I was seeking assistance on a new idea I had to form what we called “the Death Row 10” — a group of prisoners on death row who had all been convicted after being tortured by Chicago police under the command of Jon Burge. She agreed to help us in any way she could.

Some of the CEDP members, including Joan Parkin, Alice Kim, Noreen McNulty, Julien Ball, Marlene and others, were also members of the International Socialist Organization. And in my opinion, what made them different than other anti-death penalty groups was their willingness to confront the so-called powers that be.

They weren’t passive paper-pushers who sat in an office submissively until an execution was inevitable. They were proactive. They were hard-nosed activists who had no problem organizing our families and friends, or networking with other people and groups for rallies and protests.

And what I liked the most is they had no problem with face-to-face confrontations with police department officials, Chicago’s Mayor Richard M. Daley, or Cook County State’s Attorney Dick Devine, and later Anita Alvarez. No one was off-limits from their opposition.

The CEDP came around at the time when we needed someone to think outside of the box and take our fight to the street — to the people. And their grassroots organizing was our number-one fighting tool. It was the main weapon that kept politicians and public officials back-peddling and running for cover.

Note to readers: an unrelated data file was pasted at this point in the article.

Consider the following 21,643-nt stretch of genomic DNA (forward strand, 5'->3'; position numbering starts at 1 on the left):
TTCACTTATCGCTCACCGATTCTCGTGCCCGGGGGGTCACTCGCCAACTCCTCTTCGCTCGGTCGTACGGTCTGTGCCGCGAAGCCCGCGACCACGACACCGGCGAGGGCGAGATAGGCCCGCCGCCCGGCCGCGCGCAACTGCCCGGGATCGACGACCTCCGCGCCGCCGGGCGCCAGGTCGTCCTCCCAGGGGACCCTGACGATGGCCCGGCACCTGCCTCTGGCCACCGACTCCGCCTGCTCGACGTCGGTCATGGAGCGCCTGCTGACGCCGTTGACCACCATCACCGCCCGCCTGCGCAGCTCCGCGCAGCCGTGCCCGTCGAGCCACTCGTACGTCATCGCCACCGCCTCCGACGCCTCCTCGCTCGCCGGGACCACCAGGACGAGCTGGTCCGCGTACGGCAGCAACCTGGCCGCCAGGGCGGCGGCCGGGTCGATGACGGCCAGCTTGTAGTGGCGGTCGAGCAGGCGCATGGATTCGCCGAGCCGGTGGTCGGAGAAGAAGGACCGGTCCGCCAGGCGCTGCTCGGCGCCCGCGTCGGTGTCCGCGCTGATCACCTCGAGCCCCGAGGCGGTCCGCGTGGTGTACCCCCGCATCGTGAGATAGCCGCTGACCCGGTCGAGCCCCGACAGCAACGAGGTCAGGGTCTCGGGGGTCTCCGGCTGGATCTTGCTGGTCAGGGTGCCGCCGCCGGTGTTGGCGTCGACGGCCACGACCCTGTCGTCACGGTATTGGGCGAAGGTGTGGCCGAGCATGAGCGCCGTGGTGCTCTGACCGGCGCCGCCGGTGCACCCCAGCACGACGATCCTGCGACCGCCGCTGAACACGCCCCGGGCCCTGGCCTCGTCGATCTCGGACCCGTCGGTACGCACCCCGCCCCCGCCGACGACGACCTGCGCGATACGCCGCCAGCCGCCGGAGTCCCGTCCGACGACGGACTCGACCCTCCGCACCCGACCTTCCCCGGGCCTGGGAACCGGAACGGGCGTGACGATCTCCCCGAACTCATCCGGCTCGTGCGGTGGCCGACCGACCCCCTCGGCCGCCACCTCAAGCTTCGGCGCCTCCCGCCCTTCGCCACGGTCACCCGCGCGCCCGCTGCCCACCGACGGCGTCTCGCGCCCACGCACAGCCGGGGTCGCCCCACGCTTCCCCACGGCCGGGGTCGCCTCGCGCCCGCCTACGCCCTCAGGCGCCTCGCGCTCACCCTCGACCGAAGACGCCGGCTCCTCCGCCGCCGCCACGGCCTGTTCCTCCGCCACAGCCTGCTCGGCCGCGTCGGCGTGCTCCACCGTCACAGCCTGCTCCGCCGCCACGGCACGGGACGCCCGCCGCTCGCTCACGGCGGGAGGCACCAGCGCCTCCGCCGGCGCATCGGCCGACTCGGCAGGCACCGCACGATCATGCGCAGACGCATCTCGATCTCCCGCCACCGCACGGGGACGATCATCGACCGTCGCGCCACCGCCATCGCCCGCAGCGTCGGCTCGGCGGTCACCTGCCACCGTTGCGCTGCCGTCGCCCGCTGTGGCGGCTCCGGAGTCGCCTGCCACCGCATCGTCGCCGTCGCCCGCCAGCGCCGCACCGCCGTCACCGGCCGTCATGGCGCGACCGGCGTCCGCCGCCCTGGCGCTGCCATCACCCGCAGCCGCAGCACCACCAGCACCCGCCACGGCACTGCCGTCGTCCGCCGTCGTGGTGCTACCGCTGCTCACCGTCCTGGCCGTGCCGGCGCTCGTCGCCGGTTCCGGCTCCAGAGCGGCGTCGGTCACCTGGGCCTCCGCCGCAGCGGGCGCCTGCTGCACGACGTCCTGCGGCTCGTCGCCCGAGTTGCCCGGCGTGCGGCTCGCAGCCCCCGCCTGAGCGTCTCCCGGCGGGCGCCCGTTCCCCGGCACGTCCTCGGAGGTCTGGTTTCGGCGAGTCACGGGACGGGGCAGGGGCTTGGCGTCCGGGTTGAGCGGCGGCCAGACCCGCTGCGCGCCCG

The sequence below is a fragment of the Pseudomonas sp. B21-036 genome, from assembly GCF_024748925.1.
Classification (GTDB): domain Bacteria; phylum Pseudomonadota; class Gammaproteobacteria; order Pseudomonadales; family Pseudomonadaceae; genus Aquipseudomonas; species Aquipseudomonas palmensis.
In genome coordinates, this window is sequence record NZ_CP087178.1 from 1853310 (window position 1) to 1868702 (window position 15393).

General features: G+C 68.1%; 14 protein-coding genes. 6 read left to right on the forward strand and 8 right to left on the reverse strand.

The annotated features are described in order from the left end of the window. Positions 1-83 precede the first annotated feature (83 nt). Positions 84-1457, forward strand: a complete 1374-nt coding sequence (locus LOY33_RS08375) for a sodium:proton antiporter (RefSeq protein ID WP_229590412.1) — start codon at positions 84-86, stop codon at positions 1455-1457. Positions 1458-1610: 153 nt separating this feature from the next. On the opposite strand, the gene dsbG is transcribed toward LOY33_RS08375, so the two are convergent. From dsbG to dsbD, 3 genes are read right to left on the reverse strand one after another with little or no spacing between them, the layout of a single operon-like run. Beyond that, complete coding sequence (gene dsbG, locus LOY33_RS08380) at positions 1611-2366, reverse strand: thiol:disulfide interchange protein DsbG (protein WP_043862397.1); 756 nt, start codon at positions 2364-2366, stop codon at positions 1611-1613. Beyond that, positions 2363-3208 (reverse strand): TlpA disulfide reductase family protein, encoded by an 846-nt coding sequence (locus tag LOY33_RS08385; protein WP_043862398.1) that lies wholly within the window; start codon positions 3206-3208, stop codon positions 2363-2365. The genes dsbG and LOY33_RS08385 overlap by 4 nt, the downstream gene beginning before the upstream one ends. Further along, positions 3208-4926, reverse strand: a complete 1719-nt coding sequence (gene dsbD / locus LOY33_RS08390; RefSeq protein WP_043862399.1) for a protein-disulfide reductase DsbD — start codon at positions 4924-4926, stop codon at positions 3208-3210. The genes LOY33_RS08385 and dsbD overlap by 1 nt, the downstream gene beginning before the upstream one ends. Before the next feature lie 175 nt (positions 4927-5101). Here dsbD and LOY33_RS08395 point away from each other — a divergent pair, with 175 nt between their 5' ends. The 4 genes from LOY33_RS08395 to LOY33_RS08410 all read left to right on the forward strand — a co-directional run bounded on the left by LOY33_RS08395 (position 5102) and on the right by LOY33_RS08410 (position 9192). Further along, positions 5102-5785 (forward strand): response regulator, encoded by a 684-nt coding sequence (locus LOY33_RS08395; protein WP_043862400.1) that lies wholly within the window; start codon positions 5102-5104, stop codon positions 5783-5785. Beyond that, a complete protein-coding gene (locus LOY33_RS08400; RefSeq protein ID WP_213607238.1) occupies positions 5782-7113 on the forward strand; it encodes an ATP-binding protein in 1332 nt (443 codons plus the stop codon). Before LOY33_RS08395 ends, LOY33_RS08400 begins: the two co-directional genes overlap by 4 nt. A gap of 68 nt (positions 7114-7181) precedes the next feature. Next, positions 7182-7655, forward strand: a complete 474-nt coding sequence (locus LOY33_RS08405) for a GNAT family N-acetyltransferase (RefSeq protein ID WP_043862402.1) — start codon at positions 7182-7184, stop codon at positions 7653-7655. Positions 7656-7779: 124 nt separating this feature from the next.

WHAT CONCLUSIONS did you draw about how we need to organize against the criminal justice system and racism?

I CAN understand why some groups feel the need to organize among themselves, with African Americas separate from whites and others. Their fears and suspicions are real, but it must not serve as the reason to isolate your group from organizing with like-minded people and groups.

Our fight to expose the Chicago police torture scandal, the death penalty, and the broken, corrupt, racist criminal justice system involved people of all races — the human family — networking and fighting as one.

That’s how people fought together to help abolish slavery and bring an end to Jim Crow, and that’s how they stood on the front lines with my blood family to save my life when I was about to be lynched on Illinois’ death row.

Our brothers and sisters who are carrying the torch and standing on the front lines today need to understand that in the era of Trump and Jeff Sessions, we need all hands on deck for battle. Nothing should divide our human family in the fight for political, social and economic justice — because divide is exactly what Trump is trying to do. We must stand and fight together.

I’ve been really motivated and inspired by those who are carrying the torch today. I’ve seen them standing and demanding justice for Trayvon Martin, Mike Brown, Laquan McDonald and so many others. And I can close my eyes and still hear all of them screaming as one: “Hands up, don’t shoot,” “I can’t breathe” and “16 shots and a cover-up.”